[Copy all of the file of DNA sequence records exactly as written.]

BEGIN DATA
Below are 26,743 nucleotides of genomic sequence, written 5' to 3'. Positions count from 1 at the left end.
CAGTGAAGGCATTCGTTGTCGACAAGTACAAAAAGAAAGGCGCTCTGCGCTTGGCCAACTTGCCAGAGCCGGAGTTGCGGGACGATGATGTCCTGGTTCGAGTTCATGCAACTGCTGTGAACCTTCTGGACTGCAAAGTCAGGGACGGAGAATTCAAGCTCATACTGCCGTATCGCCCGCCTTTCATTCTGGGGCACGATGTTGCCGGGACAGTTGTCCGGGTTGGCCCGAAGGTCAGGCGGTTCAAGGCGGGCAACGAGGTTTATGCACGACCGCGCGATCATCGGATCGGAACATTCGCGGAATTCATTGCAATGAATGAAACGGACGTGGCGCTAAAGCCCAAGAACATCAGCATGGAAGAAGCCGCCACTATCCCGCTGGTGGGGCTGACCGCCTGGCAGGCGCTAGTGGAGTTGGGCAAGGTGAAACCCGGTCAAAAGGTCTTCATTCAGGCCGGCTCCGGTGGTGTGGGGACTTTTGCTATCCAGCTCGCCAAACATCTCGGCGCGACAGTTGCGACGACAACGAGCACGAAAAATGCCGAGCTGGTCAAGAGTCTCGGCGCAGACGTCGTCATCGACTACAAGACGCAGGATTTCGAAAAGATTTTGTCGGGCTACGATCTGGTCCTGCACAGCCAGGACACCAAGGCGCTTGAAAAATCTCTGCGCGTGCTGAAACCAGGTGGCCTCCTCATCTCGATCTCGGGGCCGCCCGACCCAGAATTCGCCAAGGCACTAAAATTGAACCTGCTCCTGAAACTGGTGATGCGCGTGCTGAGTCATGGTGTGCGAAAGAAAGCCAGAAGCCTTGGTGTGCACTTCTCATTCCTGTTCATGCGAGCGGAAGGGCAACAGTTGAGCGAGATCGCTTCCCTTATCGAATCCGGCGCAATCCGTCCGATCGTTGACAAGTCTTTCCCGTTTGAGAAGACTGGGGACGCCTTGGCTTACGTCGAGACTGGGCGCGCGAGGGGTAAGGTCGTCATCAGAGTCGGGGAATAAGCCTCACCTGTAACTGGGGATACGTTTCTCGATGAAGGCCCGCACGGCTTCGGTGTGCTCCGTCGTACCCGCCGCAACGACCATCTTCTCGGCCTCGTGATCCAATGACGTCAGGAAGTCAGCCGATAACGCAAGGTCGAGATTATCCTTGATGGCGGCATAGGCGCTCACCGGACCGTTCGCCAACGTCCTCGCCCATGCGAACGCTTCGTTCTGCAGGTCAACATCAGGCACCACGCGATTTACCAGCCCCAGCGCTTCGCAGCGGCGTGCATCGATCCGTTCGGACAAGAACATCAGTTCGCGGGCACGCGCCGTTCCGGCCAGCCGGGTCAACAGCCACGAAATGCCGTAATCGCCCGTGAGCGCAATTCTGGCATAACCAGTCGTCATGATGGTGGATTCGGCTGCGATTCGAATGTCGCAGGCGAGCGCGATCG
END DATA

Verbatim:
Below are 26,743 nucleotides of genomic sequence, written 5' to 3'. Positions count from 1 at the left end.
CAGTGAAGGCATTCGTTGTCGACAAGTACAAAAAGAAAGGCGCTCTGCGCTTGGCCAACTTGCCAGAGCCGGAGTTGCGGGACGATGATGTCCTGGTTCGAGTTCATGCAACTGCTGTGAACCTTCTGGACTGCAAAGTCAGGGACGGAGAATTCAAGCTCATACTGCCGTATCGCCCGCCTTTCATTCTGGGGCACGATGTTGCCGGGACAGTTGTCCGGGTTGGCCCGAAGGTCAGGCGGTTCAAGGCGGGCAACGAGGTTTATGCACGACCGCGCGATCATCGGATCGGAACATTCGCGGAATTCATTGCAATGAATGAAACGGACGTGGCGCTAAAGCCCAAGAACATCAGCATGGAAGAAGCCGCCACTATCCCGCTGGTGGGGCTGACCGCCTGGCAGGCGCTAGTGGAGTTGGGCAAGGTGAAACCCGGTCAAAAGGTCTTCATTCAGGCCGGCTCCGGTGGTGTGGGGACTTTTGCTATCCAGCTCGCCAAACATCTCGGCGCGACAGTTGCGACGACAACGAGCACGAAAAATGCCGAGCTGGTCAAGAGTCTCGGCGCAGACGTCGTCATCGACTACAAGACGCAGGATTTCGAAAAGATTTTGTCGGGCTACGATCTGGTCCTGCACAGCCAGGACACCAAGGCGCTTGAAAAATCTCTGCGCGTGCTGAAACCAGGTGGCCTCCTCATCTCGATCTCGGGGCCGCCCGACCCAGAATTCGCCAAGGCACTAAAATTGAACCTGCTCCTGAAACTGGTGATGCGCGTGCTGAGTCATGGTGTGCGAAAGAAAGCCAGAAGCCTTGGTGTGCACTTCTCATTCCTGTTCATGCGAGCGGAAGGGCAACAGTTGAGCGAGATCGCTTCCCTTATCGAATCCGGCGCAATCCGTCCGATCGTTGACAAGTCTTTCCCGTTTGAGAAGACTGGGGACGCCTTGGCTTACGTCGAGACTGGGCGCGCGAGGGGTAAGGTCGTCATCAGAGTCGGGGAATAAGCCTCACCTGTAACTGGGGATACGTTTCTCGATGAAGGCCCGCACGGCTTCGGTGTGCTCCGTCGTACCCGCCGCAACGACCATCTTCTCGGCCTCGTGATCCAATGACGTCAGGAAGTCAGCCGATAACGCAAGGTCGAGATTATCCTTGATGGCGGCATAGGCGCTCACCGGACCGTTCGCCAACGTCCTCGCCCATGCGAACGCTTCGTTCTGCAGGTCAACATCAGGCACCACGCGATTTACCAGCCCCAGCGCTTCGCAGCGGCGTGCATCGATCCGTTCGGACAAGAACATCAGTTCGCGGGCACGCGCCGTTCCGGCCAGCCGGGTCAACAGCCACGAAATGCCGTAATCGCCCGTGAGCGCAATTCTGGCATAACCAGTCGTCATGATGGTGGATTCGGCTGCGATTCGAATGTCGCAGGCGAGCGCGATCG